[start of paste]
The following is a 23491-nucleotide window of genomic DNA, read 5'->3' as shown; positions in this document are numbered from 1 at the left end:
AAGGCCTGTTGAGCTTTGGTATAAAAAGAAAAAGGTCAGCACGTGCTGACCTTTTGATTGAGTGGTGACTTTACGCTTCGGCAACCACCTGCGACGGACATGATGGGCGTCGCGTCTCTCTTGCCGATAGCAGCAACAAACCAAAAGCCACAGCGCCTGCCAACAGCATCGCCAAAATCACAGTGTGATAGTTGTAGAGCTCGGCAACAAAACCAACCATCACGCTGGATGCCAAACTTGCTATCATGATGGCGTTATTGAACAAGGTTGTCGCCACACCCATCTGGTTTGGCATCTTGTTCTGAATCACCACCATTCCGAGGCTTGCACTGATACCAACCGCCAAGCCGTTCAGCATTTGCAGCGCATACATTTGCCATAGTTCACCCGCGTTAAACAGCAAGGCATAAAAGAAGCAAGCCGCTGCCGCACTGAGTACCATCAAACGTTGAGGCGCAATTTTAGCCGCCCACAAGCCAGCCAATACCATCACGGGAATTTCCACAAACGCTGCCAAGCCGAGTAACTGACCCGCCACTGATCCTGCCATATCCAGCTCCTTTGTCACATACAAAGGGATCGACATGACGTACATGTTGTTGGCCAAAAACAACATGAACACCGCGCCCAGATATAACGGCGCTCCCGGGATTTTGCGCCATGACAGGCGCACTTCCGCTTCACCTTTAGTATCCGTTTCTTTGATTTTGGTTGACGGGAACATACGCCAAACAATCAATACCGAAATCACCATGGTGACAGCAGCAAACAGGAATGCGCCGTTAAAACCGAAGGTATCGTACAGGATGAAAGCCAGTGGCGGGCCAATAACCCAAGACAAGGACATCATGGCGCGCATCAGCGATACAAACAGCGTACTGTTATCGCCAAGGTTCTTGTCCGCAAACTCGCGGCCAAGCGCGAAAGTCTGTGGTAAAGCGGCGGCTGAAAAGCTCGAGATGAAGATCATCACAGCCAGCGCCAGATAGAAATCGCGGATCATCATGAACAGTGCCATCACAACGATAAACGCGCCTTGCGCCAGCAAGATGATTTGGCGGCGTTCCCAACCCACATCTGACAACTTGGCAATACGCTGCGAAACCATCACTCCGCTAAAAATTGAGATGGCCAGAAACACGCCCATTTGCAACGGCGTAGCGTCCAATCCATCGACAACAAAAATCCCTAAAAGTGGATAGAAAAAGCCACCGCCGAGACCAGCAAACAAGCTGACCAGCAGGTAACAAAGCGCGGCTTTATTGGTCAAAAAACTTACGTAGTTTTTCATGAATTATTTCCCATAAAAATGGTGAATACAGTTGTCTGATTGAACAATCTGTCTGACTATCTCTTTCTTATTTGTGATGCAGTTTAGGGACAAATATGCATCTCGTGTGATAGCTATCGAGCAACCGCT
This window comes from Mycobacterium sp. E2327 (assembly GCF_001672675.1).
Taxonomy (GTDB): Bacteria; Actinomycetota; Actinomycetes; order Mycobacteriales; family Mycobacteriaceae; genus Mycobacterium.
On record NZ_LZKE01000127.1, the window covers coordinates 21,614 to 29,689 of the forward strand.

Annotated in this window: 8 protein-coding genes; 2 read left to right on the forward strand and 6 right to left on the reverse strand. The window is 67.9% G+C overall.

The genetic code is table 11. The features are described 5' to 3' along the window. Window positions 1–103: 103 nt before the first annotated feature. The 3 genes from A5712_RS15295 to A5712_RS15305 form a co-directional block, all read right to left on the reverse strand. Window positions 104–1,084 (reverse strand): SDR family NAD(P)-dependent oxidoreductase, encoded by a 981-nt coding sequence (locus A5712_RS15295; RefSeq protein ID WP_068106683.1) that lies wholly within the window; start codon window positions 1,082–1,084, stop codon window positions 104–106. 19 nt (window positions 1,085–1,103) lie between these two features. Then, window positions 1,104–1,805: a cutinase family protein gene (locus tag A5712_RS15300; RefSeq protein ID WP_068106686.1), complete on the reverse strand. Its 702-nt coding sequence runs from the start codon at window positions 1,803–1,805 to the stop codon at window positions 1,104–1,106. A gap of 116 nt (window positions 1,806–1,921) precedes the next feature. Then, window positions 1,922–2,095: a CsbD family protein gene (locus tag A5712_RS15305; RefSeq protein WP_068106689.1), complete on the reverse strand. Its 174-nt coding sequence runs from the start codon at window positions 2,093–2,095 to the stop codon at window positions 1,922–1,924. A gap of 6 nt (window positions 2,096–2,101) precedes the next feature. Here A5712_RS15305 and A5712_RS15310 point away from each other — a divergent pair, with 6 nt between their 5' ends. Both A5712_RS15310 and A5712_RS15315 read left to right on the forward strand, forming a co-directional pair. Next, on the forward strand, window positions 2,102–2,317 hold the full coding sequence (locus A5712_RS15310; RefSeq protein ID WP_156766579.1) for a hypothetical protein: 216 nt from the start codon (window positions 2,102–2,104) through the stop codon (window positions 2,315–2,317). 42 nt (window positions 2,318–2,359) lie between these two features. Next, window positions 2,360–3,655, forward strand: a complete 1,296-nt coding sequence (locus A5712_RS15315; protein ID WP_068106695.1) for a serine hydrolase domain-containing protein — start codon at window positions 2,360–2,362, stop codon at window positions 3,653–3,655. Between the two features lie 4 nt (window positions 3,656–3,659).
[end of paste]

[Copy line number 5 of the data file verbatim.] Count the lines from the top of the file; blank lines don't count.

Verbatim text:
On record NZ_LZKE01000127.1, the window covers coordinates 21,614 to 29,689 of the forward strand.